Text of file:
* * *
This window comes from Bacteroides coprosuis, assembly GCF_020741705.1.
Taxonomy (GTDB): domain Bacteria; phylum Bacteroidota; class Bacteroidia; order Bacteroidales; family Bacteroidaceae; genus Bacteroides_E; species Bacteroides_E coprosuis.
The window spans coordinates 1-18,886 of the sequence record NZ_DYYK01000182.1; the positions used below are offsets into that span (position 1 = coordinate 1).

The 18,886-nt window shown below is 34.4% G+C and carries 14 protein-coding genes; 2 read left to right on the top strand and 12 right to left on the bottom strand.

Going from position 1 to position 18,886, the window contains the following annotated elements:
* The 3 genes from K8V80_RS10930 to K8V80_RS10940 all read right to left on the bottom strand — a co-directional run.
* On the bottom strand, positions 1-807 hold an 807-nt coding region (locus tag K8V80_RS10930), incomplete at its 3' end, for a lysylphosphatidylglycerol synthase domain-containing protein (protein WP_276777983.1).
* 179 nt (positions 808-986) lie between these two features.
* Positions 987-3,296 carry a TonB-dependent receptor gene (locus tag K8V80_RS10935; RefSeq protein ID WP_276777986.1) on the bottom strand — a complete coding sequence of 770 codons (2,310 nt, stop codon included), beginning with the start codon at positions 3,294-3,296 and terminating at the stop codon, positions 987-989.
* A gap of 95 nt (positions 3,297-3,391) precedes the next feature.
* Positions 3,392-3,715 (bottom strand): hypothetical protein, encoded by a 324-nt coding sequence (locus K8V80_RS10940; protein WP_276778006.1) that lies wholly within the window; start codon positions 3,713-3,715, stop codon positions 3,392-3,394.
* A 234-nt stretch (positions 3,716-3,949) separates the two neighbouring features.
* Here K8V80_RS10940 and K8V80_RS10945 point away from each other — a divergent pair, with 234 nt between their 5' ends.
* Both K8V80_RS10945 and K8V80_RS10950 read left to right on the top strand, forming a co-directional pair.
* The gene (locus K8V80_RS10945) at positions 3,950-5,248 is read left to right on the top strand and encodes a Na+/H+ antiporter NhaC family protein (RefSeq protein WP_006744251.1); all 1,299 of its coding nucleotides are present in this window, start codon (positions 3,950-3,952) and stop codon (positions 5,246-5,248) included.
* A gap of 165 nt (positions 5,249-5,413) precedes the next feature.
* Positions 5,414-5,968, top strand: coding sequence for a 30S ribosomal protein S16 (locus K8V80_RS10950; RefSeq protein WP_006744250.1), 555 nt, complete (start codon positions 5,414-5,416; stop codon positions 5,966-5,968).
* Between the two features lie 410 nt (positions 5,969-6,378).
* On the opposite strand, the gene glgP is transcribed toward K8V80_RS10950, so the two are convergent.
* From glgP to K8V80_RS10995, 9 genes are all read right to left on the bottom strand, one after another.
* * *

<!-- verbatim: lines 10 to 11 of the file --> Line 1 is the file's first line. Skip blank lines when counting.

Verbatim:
* A gap of 95 nt (positions 3,297-3,391) precedes the next feature.
* Positions 3,392-3,715 (bottom strand): hypothetical protein, encoded by a 324-nt coding sequence (locus K8V80_RS10940; protein WP_276778006.1) that lies wholly within the window; start codon positions 3,713-3,715, stop codon positions 3,392-3,394.